Nine things about Japan you may didn’t know

Nine interesting, odd and unique facts about Japan:

Ofuro (風呂), bathing is indispensable to Japanese life. Taking a bath, rather than taking a shower, is very popular in Japan and public bathing is an important part of the Japanese culture. Many TV shows and magazines are always busy introducing new spa resorts. A public bath house is called Sentō (銭湯). It is costumary to wash yourself before entering the tub and to bath naked. Japanese people often use the expression “hadaka no tsukiai“, literally meaning “naked relationship“, to express deep friendship. If you take a bath with someone, that means you are already buddies. The rule of taking a shower and washing yourself before entering a bathtub applies in home baths as well, for usually a whole family uses the same tub of hot water. Traditionally a guest, or if none, the father, has the right to take the “ichiban-buro” (the first bath of the day). After use, some homes take the hot bath water from the tub and use it to wash clothes in a washing machine (you’ll se why in the next fact). Modern bath tubs can be programmed to be automatically filled with water of a given temperature at a given time, or to heat up the water to a preferred temperature. An Onsen (温泉) is a hot spring that derives from volcanic activities.

Washing machines
It is not common to use hot water for washing clothes in Japan. I was really surprised about this unfamiliar habit! I remember how I was desperatly searching for a washing machine that uses hot water but eventually gave it up. Therefore to use the hot water from the tub is a brilliant idea! I’m perfectly aware of the fact that using cold water saves energy but at least for socks, bedding and towels hot water is essential in my experience.

Musical traffic lights
It was in Asahikawa when I first encountered pedestrian crossings that play music when the lights turn green. Those sounds are to let blind people know when they can safely cross the street. There’s one sound for roughtly East/West crossing, and another for roughly North/South crossing.The most common tune that they play is “Tōryanse” which is a children’s song. The lyrics (translated) go as follows:

Let me pass, let me pass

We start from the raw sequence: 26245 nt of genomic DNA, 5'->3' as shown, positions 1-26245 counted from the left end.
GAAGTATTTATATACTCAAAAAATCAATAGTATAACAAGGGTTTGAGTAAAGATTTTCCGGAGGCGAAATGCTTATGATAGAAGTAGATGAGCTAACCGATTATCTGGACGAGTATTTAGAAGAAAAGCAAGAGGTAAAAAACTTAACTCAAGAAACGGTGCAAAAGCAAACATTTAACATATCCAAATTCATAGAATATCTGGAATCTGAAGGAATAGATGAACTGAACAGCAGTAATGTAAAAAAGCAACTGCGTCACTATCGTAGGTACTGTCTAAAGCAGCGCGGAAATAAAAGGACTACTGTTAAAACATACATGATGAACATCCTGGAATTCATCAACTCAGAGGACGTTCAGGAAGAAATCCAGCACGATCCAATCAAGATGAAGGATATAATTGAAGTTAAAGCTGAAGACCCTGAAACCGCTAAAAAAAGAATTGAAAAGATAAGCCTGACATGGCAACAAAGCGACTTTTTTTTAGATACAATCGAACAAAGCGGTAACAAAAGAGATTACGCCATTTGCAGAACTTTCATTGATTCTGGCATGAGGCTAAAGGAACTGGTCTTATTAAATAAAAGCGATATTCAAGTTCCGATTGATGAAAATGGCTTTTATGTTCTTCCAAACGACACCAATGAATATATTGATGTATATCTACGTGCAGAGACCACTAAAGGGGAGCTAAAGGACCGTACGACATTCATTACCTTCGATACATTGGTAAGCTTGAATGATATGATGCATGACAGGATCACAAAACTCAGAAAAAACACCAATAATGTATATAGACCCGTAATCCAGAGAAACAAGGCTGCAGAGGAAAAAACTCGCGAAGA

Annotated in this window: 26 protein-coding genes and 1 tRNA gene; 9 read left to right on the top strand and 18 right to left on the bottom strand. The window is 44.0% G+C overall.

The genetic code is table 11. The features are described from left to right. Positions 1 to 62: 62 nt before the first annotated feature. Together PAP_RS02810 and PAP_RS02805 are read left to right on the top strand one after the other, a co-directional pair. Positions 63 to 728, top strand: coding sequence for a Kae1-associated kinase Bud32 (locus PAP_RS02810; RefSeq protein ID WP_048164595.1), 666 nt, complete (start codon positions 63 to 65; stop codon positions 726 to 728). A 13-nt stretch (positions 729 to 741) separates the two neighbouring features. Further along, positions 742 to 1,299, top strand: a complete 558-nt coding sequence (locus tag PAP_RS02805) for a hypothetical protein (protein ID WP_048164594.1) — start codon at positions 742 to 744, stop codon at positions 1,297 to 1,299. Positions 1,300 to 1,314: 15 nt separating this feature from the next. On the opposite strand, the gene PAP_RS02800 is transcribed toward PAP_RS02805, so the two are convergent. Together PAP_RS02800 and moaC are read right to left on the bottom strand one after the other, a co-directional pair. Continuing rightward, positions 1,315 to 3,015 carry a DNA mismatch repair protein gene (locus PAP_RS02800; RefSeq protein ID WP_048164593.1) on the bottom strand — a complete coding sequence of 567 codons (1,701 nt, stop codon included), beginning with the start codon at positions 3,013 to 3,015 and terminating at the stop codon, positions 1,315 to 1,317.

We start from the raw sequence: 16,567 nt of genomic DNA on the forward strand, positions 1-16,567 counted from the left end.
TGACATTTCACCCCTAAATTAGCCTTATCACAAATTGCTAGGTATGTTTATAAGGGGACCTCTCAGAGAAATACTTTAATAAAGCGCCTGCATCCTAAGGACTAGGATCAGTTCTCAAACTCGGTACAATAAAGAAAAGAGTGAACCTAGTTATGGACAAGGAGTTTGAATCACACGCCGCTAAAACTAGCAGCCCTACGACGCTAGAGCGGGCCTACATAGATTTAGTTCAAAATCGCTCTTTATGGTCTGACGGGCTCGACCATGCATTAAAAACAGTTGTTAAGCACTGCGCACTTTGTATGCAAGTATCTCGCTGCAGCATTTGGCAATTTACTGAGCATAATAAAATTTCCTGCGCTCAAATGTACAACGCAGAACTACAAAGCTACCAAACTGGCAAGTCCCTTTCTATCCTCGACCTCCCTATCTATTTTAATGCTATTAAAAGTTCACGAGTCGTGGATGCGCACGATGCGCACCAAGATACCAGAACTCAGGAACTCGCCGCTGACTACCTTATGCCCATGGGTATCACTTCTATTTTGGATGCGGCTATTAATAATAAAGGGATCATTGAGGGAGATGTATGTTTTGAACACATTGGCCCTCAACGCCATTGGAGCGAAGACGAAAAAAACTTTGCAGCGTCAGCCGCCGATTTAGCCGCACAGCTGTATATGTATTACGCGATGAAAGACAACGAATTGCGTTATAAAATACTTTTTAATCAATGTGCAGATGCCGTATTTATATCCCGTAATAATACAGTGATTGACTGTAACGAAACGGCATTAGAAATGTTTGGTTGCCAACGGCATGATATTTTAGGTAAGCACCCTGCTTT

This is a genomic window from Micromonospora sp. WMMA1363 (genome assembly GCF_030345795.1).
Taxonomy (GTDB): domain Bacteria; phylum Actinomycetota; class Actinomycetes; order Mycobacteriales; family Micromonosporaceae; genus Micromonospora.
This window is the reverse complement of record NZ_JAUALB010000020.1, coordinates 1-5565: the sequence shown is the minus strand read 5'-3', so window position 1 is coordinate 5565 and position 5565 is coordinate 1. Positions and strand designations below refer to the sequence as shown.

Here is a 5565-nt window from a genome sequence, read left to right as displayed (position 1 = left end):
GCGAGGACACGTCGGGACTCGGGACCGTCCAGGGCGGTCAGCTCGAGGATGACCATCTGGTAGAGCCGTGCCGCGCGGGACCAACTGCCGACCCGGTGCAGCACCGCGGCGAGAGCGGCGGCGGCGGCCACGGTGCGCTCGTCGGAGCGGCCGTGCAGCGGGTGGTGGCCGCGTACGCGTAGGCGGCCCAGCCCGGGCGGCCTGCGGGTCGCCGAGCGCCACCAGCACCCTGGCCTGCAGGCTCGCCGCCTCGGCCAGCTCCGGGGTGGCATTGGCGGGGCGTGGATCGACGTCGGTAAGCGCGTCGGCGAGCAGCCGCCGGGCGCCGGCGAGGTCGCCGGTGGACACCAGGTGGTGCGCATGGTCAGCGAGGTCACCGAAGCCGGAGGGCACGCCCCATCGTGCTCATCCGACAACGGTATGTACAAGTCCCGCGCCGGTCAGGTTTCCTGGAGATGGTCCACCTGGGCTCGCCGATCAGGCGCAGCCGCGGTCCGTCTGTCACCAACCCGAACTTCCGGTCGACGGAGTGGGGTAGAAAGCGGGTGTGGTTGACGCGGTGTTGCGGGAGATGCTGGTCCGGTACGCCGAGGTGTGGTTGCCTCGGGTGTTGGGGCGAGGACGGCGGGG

What is this narrow pathway here?
It’s the narrow pathway of the Tenjin shrine
Please allow me to pass through
Those without good reason shall not pass
To celebrate this child’s 7th birthday
I’ve come to dedicate my offering
Going in may be fine but returning would be scary
It’s scary but
Let me pass, let me pass

But as far as I remember in Asahikawa they played “Für Elise” by Beethoven. :hehe:

White-gloved men and women drive the taxis of Japan’s big cities. The taxi doors open by themselves and they also have automated closing. This is very helpful especially if both of your hand are occupied with holding bags and mobilephone.

Love Hotels
Love hotels are hotels that offer double rooms with awesome bathrooms for short periods of time. You can “rest” – check in for a few hours – or “stay” – spend the night. Entrances are discreet and interaction with staff is minimised, with rooms selected from a panel of buttons and the bill settled by a pair of hands behind a pane of frosted glass. As the name suggests, the main purpose of love hotels is to provide couples with a room to spend some undisturbed time together. Some love hotels are themed and may come properly equipped, or with items such as costumes available to rent or buy. Love hotels are found all over Japan and they can usually be recognized because of their strange looks. In large cities there are love hotel districts, such as Tokyo’s Love Hotel Hill in Shibuya, where many different hotels can be found together. In smaller cities they are often found near major roads on the city outskirts. A stay overnight costs around 8000 yen. The room fee for a rest during the day is usually a little bit lower (3000 to 7000 yen), while on weekends, the prices can be much higher. source

It is Japanese custom to slurp while you eat foods such as soup. Slurping soup is a sign of approval and appreciation of the cooking! The Japanese drink soup by lifting the bowl to the mouth with both hands.

Believe it or not, in Japan after someone sneezes they don’t say anything. Blowing one’s nose in public is considered rude, especially at a restaurant. Conversely, sniffling is considered acceptable, as an alternative to nose-blowing. When sneezing, it is polite to cover one’s nose with a hand. Sometimes the say “Odaiji ni“, please take care of yourself.

Modern Japanese toilets are designed to assure as much comfort as possible. Known as a “Washlet” in Japan, the Super Toilet’s many functions include: a pre-warmed seat, auto-lid opening with proximity sensor, blow dryer, germ-resistant seat, air conditioning, glow-in-the-dark surface, dual water jets with soap mixture, as well as music to help you relax or to drown embarrassing sounds and a deodorant system that eliminates bad smell.

Vending machines
You can find nearly everything in Japan’s vending machines. Vegetables, flowers, neckties, cup noodles, umbrellas, Eggs and even hot french fries!

Do you know any other unique facts about Japan? I actually encountered all of these customs while staying there!
byebye ねこちゃん :lipstick:
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